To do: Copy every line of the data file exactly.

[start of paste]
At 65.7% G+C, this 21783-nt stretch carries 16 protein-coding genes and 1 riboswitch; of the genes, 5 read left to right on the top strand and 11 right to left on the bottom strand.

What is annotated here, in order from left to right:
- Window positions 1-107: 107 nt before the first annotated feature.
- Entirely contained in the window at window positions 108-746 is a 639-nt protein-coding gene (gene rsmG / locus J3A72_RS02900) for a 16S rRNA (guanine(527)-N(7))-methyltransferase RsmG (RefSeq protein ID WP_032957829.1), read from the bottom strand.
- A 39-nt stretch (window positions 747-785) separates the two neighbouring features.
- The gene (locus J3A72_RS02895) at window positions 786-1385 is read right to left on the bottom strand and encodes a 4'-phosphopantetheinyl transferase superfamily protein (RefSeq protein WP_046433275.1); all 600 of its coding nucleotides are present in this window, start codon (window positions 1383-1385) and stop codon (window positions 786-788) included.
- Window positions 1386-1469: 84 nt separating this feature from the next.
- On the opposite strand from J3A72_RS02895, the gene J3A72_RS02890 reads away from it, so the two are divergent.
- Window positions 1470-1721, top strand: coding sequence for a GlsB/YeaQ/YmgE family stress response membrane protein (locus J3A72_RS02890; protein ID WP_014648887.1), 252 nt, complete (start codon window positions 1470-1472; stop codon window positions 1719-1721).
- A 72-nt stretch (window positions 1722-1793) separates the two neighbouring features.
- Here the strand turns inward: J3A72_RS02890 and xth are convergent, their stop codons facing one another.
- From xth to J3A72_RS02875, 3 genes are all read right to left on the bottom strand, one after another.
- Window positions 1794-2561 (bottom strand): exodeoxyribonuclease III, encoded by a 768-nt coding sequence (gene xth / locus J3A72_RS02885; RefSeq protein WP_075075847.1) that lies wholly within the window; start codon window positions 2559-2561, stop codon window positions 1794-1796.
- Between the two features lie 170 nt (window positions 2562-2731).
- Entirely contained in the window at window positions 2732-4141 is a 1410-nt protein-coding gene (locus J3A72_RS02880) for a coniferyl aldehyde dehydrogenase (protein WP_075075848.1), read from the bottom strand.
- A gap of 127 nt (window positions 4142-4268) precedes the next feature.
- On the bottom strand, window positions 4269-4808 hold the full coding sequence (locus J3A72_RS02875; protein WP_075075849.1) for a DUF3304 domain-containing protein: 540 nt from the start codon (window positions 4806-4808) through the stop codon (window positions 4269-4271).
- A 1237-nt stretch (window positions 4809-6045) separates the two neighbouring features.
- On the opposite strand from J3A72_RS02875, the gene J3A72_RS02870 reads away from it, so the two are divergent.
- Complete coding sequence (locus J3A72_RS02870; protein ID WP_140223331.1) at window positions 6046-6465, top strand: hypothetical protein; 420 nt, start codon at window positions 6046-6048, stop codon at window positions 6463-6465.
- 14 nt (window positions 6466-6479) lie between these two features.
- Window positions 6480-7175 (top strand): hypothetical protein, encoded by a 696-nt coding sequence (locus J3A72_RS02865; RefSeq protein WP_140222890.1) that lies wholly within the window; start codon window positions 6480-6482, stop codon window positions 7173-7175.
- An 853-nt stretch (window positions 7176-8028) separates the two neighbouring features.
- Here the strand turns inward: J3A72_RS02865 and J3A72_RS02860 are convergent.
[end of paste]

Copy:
At 65.7% G+C, this 21783-nt stretch carries 16 protein-coding genes and 1 riboswitch; of the genes, 5 read left to right on the top strand and 11 right to left on the bottom strand.

What is annotated here, in order from left to right:
- Window positions 1-107: 107 nt before the first annotated feature.
- Entirely contained in the window at window positions 108-746 is a 639-nt protein-coding gene (gene rsmG / locus J3A72_RS02900) for a 16S rRNA (guanine(527)-N(7))-methyltransferase RsmG (RefSeq protein ID WP_032957829.1), read from the bottom strand.
- A 39-nt stretch (window positions 747-785) separates the two neighbouring features.
- The gene (locus J3A72_RS02895) at window positions 786-1385 is read right to left on the bottom strand and encodes a 4'-phosphopantetheinyl transferase superfamily protein (RefSeq protein WP_046433275.1); all 600 of its coding nucleotides are present in this window, start codon (window positions 1383-1385) and stop codon (window positions 786-788) included.
- Window positions 1386-1469: 84 nt separating this feature from the next.
- On the opposite strand from J3A72_RS02895, the gene J3A72_RS02890 reads away from it, so the two are divergent.
- Window positions 1470-1721, top strand: coding sequence for a GlsB/YeaQ/YmgE family stress response membrane protein (locus J3A72_RS02890; protein ID WP_014648887.1), 252 nt, complete (start codon window positions 1470-1472; stop codon window positions 1719-1721).
- A 72-nt stretch (window positions 1722-1793) separates the two neighbouring features.
- Here the strand turns inward: J3A72_RS02890 and xth are convergent, their stop codons facing one another.
- From xth to J3A72_RS02875, 3 genes are all read right to left on the bottom strand, one after another.
- Window positions 1794-2561 (bottom strand): exodeoxyribonuclease III, encoded by a 768-nt coding sequence (gene xth / locus J3A72_RS02885; RefSeq protein WP_075075847.1) that lies wholly within the window; start codon window positions 2559-2561, stop codon window positions 1794-1796.
- Between the two features lie 170 nt (window positions 2562-2731).
- Entirely contained in the window at window positions 2732-4141 is a 1410-nt protein-coding gene (locus J3A72_RS02880) for a coniferyl aldehyde dehydrogenase (protein WP_075075848.1), read from the bottom strand.
- A gap of 127 nt (window positions 4142-4268) precedes the next feature.
- On the bottom strand, window positions 4269-4808 hold the full coding sequence (locus J3A72_RS02875; protein WP_075075849.1) for a DUF3304 domain-containing protein: 540 nt from the start codon (window positions 4806-4808) through the stop codon (window positions 4269-4271).
- A 1237-nt stretch (window positions 4809-6045) separates the two neighbouring features.
- On the opposite strand from J3A72_RS02875, the gene J3A72_RS02870 reads away from it, so the two are divergent.
- Complete coding sequence (locus J3A72_RS02870; protein ID WP_140223331.1) at window positions 6046-6465, top strand: hypothetical protein; 420 nt, start codon at window positions 6046-6048, stop codon at window positions 6463-6465.
- 14 nt (window positions 6466-6479) lie between these two features.
- Window positions 6480-7175 (top strand): hypothetical protein, encoded by a 696-nt coding sequence (locus J3A72_RS02865; RefSeq protein WP_140222890.1) that lies wholly within the window; start codon window positions 6480-6482, stop codon window positions 7173-7175.
- An 853-nt stretch (window positions 7176-8028) separates the two neighbouring features.
- Here the strand turns inward: J3A72_RS02865 and J3A72_RS02860 are convergent.